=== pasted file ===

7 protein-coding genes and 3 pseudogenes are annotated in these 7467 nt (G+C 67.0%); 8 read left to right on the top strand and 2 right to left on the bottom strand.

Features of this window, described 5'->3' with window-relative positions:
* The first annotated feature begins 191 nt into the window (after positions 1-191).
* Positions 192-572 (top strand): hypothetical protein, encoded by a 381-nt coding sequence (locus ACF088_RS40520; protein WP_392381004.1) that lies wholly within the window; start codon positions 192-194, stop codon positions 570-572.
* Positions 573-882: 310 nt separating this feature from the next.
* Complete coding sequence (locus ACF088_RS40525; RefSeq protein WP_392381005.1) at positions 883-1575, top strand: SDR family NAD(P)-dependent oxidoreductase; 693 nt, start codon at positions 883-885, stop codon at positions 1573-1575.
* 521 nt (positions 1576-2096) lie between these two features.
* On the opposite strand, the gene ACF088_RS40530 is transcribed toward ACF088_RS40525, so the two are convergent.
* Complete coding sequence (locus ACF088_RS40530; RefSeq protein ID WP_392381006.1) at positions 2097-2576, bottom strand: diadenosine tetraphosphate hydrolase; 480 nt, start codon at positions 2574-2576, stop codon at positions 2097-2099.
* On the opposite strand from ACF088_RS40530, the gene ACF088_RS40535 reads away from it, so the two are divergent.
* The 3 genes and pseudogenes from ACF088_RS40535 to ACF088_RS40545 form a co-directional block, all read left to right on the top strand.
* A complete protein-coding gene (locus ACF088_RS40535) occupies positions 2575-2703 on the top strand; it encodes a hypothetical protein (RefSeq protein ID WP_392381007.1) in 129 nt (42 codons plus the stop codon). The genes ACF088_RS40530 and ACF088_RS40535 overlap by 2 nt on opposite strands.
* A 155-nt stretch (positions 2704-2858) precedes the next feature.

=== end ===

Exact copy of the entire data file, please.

7 protein-coding genes and 3 pseudogenes are annotated in these 7467 nt (G+C 67.0%); 8 read left to right on the top strand and 2 right to left on the bottom strand.

Features of this window, described 5'->3' with window-relative positions:
* The first annotated feature begins 191 nt into the window (after positions 1-191).
* Positions 192-572 (top strand): hypothetical protein, encoded by a 381-nt coding sequence (locus ACF088_RS40520; protein WP_392381004.1) that lies wholly within the window; start codon positions 192-194, stop codon positions 570-572.
* Positions 573-882: 310 nt separating this feature from the next.
* Complete coding sequence (locus ACF088_RS40525; RefSeq protein WP_392381005.1) at positions 883-1575, top strand: SDR family NAD(P)-dependent oxidoreductase; 693 nt, start codon at positions 883-885, stop codon at positions 1573-1575.
* 521 nt (positions 1576-2096) lie between these two features.
* On the opposite strand, the gene ACF088_RS40530 is transcribed toward ACF088_RS40525, so the two are convergent.
* Complete coding sequence (locus ACF088_RS40530; RefSeq protein ID WP_392381006.1) at positions 2097-2576, bottom strand: diadenosine tetraphosphate hydrolase; 480 nt, start codon at positions 2574-2576, stop codon at positions 2097-2099.
* On the opposite strand from ACF088_RS40530, the gene ACF088_RS40535 reads away from it, so the two are divergent.
* The 3 genes and pseudogenes from ACF088_RS40535 to ACF088_RS40545 form a co-directional block, all read left to right on the top strand.
* A complete protein-coding gene (locus ACF088_RS40535) occupies positions 2575-2703 on the top strand; it encodes a hypothetical protein (RefSeq protein ID WP_392381007.1) in 129 nt (42 codons plus the stop codon). The genes ACF088_RS40530 and ACF088_RS40535 overlap by 2 nt on opposite strands.
* A 155-nt stretch (positions 2704-2858) precedes the next feature.